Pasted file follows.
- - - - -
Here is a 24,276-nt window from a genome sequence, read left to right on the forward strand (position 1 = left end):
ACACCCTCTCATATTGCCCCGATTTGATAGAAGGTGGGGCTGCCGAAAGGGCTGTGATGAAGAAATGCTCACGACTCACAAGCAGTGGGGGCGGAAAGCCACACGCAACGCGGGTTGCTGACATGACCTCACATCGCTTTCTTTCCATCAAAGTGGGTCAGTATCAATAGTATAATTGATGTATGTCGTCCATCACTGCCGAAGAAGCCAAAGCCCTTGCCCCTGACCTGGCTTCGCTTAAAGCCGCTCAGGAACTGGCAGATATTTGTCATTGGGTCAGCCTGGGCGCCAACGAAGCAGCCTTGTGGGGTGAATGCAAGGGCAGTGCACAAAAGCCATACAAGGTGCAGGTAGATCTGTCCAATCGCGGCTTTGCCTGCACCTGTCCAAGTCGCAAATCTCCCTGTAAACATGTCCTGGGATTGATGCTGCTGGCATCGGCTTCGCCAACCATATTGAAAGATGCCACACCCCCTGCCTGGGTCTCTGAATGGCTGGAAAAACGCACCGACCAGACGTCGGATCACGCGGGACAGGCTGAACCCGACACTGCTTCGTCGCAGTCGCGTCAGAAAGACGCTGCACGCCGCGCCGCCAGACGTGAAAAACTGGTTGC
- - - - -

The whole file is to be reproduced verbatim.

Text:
Here is a 24,276-nt window from a genome sequence, read left to right on the forward strand (position 1 = left end):
ACACCCTCTCATATTGCCCCGATTTGATAGAAGGTGGGGCTGCCGAAAGGGCTGTGATGAAGAAATGCTCACGACTCACAAGCAGTGGGGGCGGAAAGCCACACGCAACGCGGGTTGCTGACATGACCTCACATCGCTTTCTTTCCATCAAAGTGGGTCAGTATCAATAGTATAATTGATGTATGTCGTCCATCACTGCCGAAGAAGCCAAAGCCCTTGCCCCTGACCTGGCTTCGCTTAAAGCCGCTCAGGAACTGGCAGATATTTGTCATTGGGTCAGCCTGGGCGCCAACGAAGCAGCCTTGTGGGGTGAATGCAAGGGCAGTGCACAAAAGCCATACAAGGTGCAGGTAGATCTGTCCAATCGCGGCTTTGCCTGCACCTGTCCAAGTCGCAAATCTCCCTGTAAACATGTCCTGGGATTGATGCTGCTGGCATCGGCTTCGCCAACCATATTGAAAGATGCCACACCCCCTGCCTGGGTCTCTGAATGGCTGGAAAAACGCACCGACCAGACGTCGGATCACGCGGGACAGGCTGAACCCGACACTGCTTCGTCGCAGTCGCGTCAGAAAGACGCTGCACGCCGCGCCGCCAGACGTGAAAAACTGGTTGC